The second half of the book is a lot like if you took one wrong left turn and dropped headlong into Alice in Wonderland... but if it was directed by Tim Burton's darker and more twisted cousin. It is weird, nonsensical and wholly bizarre. If you are not the kind of person who enjoys odd and irreverent kinds of plots, then this book is definitely not for you, but if you enjoy getting in Willy Wonka’s weird boat and letting him steer you into madness then this is a really good book for you.

As is always the case with books of this genre in my opinion, this is by no means perfect, so I’m going to try and balance out the positives with some things I didn’t like about it. The primary motivation of this book is Alice’s search for her mother, and despite Alice’s conviction that she does love her mum and will do anything to find her, I was not entirely convinced. To be honest, I was more interested in seeing the journey and not really what happened to Ella. She could have been erased from this book and I would not have blinked. I felt like Albert was very good at setting the scene and painting a beautiful story, but it lacked the emotional complexity necessary to draw me into the characters themselves.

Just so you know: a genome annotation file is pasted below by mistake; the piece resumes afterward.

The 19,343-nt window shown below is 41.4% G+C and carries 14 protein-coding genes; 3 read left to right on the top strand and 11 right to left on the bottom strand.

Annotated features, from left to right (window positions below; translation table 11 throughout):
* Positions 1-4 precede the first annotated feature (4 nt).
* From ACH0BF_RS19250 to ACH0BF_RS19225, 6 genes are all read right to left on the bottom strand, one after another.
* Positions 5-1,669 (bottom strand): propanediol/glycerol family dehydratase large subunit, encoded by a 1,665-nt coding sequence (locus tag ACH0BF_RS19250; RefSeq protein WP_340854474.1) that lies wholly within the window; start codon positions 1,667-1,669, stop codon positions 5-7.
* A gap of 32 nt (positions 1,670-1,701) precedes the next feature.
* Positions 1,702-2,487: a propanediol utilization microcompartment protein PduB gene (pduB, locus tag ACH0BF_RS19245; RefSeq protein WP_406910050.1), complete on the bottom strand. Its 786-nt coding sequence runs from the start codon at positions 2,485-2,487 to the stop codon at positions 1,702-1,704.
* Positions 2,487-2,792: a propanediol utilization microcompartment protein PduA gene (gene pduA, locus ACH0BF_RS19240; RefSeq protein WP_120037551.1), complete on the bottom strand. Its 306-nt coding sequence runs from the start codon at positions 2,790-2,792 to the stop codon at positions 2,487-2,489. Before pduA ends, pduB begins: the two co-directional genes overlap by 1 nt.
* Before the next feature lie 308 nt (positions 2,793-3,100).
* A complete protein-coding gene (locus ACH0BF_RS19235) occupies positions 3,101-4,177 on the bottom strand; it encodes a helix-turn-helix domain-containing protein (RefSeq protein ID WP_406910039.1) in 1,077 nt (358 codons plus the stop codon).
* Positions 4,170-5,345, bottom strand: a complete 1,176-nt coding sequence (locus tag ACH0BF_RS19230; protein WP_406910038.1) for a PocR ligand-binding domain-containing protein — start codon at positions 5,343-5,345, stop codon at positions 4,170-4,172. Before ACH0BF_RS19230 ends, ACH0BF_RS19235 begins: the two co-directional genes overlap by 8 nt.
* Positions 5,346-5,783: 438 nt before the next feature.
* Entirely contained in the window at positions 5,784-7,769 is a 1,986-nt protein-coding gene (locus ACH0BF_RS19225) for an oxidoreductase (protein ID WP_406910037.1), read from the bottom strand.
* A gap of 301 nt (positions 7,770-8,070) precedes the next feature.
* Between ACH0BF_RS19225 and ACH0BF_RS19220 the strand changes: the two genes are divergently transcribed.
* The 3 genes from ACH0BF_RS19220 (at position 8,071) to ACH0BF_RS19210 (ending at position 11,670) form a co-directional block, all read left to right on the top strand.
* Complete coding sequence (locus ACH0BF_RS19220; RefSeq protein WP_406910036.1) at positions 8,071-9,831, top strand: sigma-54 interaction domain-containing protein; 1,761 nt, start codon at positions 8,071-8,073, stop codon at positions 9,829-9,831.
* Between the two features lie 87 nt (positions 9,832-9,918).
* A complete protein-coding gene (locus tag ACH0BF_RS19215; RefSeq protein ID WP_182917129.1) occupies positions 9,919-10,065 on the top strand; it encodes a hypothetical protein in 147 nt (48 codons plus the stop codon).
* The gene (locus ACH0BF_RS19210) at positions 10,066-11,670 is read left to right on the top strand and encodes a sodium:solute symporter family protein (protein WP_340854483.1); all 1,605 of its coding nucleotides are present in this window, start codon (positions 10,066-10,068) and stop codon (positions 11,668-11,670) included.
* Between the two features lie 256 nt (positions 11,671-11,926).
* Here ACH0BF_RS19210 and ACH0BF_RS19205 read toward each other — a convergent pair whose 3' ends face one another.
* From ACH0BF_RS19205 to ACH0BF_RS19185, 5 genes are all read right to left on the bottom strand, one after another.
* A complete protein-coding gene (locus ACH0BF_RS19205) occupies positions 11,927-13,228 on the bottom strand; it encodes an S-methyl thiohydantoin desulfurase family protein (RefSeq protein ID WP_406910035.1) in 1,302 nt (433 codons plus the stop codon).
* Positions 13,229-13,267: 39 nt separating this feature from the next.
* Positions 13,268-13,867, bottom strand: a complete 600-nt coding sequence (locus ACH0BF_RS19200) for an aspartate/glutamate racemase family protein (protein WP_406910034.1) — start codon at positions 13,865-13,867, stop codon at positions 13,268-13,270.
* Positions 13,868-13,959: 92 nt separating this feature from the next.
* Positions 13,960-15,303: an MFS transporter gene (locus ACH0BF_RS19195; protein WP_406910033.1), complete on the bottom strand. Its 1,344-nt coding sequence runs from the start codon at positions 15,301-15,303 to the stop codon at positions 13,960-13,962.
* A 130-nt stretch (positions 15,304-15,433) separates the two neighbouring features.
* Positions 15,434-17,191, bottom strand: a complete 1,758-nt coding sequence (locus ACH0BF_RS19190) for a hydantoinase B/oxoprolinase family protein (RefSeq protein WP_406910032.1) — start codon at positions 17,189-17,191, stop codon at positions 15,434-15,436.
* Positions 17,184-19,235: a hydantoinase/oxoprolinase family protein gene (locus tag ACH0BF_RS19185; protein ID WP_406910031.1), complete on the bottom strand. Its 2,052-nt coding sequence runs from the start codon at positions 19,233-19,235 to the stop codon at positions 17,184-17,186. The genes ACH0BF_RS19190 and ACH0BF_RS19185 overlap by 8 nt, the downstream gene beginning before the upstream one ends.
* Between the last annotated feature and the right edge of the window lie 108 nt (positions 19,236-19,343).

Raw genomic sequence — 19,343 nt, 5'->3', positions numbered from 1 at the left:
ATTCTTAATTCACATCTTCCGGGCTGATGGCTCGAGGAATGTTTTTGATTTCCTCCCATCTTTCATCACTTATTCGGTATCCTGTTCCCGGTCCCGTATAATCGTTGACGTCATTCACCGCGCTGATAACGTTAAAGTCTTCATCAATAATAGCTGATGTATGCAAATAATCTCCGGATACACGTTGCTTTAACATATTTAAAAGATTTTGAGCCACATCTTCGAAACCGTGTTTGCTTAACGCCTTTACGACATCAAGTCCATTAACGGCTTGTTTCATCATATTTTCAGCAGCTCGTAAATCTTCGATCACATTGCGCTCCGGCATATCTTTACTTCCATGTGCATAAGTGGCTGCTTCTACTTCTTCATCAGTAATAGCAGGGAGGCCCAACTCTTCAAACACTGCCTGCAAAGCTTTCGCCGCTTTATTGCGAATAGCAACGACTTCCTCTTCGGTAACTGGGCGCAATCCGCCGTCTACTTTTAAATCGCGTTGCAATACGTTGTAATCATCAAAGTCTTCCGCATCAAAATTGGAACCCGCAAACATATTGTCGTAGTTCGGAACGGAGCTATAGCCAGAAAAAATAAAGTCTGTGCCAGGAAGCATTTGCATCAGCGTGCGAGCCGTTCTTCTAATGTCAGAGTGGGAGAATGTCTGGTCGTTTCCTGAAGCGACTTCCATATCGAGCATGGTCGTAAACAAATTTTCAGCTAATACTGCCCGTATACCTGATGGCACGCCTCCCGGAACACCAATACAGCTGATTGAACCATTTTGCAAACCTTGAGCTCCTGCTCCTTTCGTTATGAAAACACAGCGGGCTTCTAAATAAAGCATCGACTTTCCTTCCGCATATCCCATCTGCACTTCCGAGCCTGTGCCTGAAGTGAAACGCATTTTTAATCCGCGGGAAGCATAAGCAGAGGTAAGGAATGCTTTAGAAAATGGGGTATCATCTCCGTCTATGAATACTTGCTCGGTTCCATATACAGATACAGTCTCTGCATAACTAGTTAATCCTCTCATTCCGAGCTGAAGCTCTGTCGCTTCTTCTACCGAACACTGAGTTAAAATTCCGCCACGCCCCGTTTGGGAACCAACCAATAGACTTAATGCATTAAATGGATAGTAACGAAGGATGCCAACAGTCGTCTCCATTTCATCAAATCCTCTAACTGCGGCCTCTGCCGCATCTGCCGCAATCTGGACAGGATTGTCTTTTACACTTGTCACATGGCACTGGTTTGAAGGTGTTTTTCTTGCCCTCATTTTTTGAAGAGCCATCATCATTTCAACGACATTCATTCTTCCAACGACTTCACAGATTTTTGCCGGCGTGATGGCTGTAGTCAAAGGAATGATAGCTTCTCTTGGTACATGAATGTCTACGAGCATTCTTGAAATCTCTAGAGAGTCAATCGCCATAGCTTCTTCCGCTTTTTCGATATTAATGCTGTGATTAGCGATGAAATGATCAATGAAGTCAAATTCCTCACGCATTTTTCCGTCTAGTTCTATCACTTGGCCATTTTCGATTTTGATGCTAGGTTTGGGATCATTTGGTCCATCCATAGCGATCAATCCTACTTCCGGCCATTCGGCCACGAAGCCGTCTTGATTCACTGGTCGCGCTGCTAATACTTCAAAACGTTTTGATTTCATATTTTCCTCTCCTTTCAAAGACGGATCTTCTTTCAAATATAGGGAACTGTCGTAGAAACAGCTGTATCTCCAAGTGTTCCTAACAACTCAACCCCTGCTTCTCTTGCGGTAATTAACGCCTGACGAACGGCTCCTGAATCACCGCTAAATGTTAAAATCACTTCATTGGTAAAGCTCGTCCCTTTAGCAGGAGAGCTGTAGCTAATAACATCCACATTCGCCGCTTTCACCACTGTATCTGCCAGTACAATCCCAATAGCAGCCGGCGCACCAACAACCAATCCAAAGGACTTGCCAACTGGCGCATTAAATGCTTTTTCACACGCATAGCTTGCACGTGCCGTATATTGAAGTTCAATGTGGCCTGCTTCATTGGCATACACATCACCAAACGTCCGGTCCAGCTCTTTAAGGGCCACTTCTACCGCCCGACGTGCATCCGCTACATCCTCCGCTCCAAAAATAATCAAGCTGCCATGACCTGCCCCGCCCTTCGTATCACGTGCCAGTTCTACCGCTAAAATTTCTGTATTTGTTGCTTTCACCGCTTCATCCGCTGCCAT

This was actually mirrored in pretty much all of Alice’s relationships, and nowhere is it more apparent than her relationship with Finch. He seemed like a nice character, but that’s about it. I didn’t care if their romance came to any fruition or not. As I said before, however, I don’t think this book hinges vastly on relationships, and it’s a really interesting story either way. The only real gripe I had with this book is one particular scene involving police and Finch, and it comes out of nowhere and does a half-assed attempt to talk about police brutality and it did not make me a happy bunny. It felt like it was shoehorned in as an attempt to be ‘woke’ or whatever without properly addressing the issue itself, and I can’t say I was too enamoured by that idea.

Other than that, this book is one wild ride down a dark and twisted fairy-tale landscape which is especially impressive considering how saturated that market is at the moment. I actually can’t wait to read the next one but I’m not sure how she’s going to pull this off considering that it felt like it had a pretty conclusive ending. I’m even more excited about reading the actual Tales from Hinterlands.


Product Details
Hardcover, 368 pages
Publisher: Penguin
Language: English
Purchase: Amazon | Barnes & Noble

Wednesday, 21 February 2018

The Feed - Nick Clark Windo

Title - The Feed